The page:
7. Daytona Rising positively impacting all NASCAR facilities. With the Chase for the Sprint Cup heating up on the track, Bristol Motor Speedway is making moves of its own off the track. The speedway will soon have the world’s largest outdoor, permanent, center-hung scoreboard, featuring four high-resolution screens measuring approximately 30 feet tall by 63 feet wide; the scoreboard will rise via four massive support towers ranging in height from 190-220 feet and weighing in at approximately 437 tons. The new addition has been dubbed “Colossus,” with construction scheduled to begin in November on the video board. While this scoreboard will certainly boost viewership and attendance at Bristol Motor Speedway, just as the Dallas Cowboys massive LED-lit HD scoreboard, track executives are hopeful that this new scoreboard will help go beyond just NASCAR events. Scheduled for next year is the Virginia Tech-Tennessee football game that is expected to break the all-time college football attendance record with a sellout crowd in the 150,000 range. SMI CEO Marcus Smith, whose company owns the track, added, “I wouldn’t be surprised if you hear about bigger events coming to play or to perform at Bristol Motor Speedway, because they are not going to find another facility this big and this amazing anywhere else in the world.” Daytona Rising continues to move forward in anticipation of a gala Speedweeks 2016 opening. In the meantime, it influences all other facilities in and out of motorsports.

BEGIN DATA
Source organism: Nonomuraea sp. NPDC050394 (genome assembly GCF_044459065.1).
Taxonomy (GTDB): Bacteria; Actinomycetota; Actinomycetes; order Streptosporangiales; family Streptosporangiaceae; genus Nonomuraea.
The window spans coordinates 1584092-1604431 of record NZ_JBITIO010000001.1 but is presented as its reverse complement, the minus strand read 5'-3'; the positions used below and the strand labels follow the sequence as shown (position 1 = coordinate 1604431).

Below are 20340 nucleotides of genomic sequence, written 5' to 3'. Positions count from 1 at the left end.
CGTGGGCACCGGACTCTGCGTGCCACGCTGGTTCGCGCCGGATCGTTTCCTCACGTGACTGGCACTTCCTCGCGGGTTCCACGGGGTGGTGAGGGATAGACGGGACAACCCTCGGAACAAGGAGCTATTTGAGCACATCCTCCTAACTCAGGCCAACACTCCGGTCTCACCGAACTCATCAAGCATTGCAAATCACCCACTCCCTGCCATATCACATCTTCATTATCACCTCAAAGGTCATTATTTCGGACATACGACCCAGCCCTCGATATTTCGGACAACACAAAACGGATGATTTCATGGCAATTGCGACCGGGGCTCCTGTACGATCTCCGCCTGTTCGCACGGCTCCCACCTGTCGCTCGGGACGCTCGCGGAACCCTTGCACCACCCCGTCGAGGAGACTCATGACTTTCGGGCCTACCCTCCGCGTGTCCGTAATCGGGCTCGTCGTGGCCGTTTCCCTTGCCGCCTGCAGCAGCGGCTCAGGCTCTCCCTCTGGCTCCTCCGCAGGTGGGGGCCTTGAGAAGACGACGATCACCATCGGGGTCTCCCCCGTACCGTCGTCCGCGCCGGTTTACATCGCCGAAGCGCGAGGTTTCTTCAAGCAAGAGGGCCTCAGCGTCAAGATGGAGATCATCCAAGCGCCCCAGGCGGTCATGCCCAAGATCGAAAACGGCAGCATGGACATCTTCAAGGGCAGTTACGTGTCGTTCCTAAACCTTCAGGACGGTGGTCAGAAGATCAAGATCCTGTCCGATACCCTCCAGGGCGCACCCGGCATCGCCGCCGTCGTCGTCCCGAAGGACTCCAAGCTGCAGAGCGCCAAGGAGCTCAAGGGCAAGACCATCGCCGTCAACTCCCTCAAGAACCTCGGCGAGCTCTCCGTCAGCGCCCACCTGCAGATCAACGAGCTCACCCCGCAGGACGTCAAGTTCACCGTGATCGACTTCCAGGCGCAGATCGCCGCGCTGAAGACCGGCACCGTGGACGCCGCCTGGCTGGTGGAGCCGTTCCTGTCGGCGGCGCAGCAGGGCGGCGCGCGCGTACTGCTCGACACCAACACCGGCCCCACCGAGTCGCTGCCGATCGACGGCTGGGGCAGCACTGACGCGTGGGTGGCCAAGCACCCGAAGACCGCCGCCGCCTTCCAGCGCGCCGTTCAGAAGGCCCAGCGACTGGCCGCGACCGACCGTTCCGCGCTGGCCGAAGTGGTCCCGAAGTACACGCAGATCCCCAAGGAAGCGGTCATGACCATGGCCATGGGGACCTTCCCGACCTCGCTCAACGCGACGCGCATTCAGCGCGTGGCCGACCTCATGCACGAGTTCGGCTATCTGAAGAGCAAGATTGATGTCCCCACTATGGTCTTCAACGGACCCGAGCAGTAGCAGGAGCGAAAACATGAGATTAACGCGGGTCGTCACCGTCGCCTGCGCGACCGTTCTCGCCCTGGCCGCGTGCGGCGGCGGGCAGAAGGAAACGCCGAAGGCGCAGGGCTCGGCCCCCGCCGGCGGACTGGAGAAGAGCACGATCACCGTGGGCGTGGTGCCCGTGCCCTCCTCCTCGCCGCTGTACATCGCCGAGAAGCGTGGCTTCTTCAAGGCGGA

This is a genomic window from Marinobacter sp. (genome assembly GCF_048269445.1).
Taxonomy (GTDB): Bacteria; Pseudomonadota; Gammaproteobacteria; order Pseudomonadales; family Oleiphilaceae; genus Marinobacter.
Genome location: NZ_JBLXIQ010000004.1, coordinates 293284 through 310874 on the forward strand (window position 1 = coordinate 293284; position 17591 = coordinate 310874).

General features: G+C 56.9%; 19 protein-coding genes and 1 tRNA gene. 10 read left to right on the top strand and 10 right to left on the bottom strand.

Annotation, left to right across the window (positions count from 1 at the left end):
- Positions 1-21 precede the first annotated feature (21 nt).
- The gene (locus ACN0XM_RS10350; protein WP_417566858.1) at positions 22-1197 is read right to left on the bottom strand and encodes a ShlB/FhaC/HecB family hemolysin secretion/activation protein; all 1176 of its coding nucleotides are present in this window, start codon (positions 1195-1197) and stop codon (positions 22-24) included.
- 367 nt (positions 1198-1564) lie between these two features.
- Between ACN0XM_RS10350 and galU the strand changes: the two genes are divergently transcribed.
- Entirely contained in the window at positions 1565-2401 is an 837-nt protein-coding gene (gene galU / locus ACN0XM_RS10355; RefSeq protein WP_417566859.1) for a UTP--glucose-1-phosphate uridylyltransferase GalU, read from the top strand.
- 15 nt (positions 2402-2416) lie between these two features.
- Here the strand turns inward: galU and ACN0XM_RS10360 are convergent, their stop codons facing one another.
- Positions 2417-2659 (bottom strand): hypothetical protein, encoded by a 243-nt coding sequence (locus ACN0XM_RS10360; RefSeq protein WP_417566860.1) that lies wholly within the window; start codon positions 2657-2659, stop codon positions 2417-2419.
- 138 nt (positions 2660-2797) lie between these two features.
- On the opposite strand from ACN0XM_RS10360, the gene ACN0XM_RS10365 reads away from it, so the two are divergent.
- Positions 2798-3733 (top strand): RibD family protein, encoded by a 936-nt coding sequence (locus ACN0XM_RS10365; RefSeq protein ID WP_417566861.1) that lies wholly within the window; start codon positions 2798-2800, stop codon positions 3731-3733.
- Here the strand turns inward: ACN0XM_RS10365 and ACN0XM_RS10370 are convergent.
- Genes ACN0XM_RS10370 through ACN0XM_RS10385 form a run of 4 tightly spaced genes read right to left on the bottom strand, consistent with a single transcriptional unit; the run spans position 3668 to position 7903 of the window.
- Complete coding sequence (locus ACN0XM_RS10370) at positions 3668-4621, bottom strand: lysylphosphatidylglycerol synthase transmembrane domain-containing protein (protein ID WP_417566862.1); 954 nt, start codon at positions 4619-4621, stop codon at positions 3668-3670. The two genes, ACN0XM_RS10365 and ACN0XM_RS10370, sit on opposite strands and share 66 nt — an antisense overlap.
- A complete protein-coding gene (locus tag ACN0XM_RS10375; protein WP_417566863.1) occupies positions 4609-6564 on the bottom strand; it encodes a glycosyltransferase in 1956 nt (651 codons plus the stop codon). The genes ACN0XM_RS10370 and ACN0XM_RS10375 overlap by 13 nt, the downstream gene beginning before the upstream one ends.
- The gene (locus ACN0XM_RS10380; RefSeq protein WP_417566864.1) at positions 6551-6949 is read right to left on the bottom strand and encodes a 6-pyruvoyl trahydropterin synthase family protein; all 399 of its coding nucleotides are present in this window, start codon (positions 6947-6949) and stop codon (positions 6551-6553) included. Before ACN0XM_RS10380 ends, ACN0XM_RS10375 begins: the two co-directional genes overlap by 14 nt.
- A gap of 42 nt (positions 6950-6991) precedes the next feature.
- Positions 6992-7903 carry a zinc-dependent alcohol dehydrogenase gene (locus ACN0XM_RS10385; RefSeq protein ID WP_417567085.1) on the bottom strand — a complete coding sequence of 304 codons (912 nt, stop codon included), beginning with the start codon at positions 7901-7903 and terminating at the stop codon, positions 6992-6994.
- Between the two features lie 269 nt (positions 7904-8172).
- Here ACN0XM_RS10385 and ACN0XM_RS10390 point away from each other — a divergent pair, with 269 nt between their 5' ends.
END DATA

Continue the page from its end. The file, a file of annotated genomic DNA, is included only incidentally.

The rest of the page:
8. Hockey Week 1: NHL visibility, attendance, television, awareness all increase. Separately, the puck has officially dropped on a new era of professional sports for women with the sellout opener of the National Women’s Hockey League taking place this past weekend. The NWHL, which consists of four teams – the Boston Pride, Buffalo Beauts, New York Riveters, and Connecticut Whale, sold out its inaugural game, a great start for the league. The league is set to play an 18-game schedule with one game a week stretching into late February. The four founding cities were chosen by the league based primarily on USA Hockey’s girl membership numbers. And while the average salary for players is expected to be $15,000 with a minimum salary of $10,000, NWHL Commissioner Dani Rylan “calls those figures a first step and say that ‘obviously the big goal is to make this a full-time job in the coming years.’” But for the time being, the league has been designed and scheduled to allow players to work other jobs during the season. Hockey continues to diversify in all contexts, and a female professional league enhances those opportunities.